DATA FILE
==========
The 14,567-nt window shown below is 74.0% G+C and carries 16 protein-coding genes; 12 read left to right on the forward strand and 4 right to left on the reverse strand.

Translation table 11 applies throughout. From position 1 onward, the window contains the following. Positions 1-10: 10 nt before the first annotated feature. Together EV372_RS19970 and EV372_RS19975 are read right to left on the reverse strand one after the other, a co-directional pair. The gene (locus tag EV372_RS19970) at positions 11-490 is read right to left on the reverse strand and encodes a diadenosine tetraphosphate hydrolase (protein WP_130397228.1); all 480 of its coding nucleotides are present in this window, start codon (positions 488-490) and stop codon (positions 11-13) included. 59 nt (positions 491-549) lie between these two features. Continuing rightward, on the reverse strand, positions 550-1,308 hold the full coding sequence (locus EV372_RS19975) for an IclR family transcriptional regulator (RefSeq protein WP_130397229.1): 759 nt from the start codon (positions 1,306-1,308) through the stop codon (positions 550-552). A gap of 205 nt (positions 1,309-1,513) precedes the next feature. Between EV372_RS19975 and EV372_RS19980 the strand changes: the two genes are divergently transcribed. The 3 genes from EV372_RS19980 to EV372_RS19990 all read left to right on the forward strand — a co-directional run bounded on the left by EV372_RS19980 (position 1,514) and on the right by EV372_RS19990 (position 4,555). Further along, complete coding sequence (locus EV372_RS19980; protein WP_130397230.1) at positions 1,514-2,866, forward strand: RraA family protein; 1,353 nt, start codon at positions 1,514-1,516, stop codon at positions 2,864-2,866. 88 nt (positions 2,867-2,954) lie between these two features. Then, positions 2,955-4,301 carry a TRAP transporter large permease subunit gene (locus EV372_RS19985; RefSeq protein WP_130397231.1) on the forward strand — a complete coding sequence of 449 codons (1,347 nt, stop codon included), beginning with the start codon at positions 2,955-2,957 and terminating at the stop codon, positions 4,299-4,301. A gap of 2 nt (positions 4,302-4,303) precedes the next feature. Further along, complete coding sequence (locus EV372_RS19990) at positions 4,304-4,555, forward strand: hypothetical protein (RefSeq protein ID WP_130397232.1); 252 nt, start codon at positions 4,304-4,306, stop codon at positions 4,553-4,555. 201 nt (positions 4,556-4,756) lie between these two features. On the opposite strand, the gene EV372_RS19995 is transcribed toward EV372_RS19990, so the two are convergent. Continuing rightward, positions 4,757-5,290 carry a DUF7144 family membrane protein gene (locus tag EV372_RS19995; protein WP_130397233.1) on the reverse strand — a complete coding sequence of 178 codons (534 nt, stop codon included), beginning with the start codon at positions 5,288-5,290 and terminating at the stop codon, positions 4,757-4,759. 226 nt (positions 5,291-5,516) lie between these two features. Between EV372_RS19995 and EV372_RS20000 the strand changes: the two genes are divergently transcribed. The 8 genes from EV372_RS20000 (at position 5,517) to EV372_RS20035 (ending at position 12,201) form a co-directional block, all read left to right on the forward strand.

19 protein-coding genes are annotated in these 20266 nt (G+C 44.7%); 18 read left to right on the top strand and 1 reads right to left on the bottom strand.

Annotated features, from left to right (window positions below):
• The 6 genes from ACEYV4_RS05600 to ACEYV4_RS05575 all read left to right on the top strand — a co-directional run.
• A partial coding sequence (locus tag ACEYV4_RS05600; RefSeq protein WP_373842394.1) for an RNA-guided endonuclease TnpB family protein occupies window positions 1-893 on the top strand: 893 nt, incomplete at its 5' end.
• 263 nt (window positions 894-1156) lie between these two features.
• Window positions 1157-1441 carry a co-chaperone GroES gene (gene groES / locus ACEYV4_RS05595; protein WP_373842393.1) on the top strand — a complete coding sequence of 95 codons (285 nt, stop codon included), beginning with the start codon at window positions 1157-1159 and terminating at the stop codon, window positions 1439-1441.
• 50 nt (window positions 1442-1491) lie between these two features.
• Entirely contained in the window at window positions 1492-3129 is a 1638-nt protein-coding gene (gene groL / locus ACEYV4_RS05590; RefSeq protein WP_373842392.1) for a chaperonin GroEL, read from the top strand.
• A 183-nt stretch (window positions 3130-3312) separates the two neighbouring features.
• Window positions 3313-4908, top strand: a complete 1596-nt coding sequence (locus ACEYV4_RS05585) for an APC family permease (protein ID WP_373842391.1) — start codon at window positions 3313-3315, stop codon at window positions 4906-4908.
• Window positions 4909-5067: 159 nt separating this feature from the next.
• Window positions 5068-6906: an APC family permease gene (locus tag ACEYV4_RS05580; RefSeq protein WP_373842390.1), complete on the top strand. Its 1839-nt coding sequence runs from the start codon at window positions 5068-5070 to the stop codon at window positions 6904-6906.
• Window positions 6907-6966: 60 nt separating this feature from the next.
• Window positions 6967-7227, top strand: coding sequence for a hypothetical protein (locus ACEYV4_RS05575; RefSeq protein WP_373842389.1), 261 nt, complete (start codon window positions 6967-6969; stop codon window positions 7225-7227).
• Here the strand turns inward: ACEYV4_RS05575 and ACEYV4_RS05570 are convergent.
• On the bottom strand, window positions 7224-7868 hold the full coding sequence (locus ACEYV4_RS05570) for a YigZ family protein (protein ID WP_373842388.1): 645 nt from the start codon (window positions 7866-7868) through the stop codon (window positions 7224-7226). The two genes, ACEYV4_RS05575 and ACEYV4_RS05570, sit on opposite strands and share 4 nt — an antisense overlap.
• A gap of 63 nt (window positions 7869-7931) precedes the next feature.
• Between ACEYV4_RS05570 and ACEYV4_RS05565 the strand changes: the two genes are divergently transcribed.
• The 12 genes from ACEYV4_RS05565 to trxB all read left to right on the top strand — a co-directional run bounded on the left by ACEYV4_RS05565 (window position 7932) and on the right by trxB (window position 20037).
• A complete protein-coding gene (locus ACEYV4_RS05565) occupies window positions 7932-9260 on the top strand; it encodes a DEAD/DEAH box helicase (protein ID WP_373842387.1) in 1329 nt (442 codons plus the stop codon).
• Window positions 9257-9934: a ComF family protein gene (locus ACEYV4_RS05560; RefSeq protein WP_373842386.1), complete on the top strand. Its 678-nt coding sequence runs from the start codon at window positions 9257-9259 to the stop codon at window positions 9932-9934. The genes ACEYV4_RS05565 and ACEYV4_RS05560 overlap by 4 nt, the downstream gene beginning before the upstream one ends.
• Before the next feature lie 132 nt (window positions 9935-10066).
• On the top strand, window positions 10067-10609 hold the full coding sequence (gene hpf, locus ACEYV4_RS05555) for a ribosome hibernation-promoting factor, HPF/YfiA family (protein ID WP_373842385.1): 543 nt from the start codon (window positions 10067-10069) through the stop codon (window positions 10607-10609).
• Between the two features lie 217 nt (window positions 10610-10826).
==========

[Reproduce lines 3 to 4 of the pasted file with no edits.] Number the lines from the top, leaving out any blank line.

19 protein-coding genes are annotated in these 20266 nt (G+C 44.7%); 18 read left to right on the top strand and 1 reads right to left on the bottom strand.

Annotated features, from left to right (window positions below):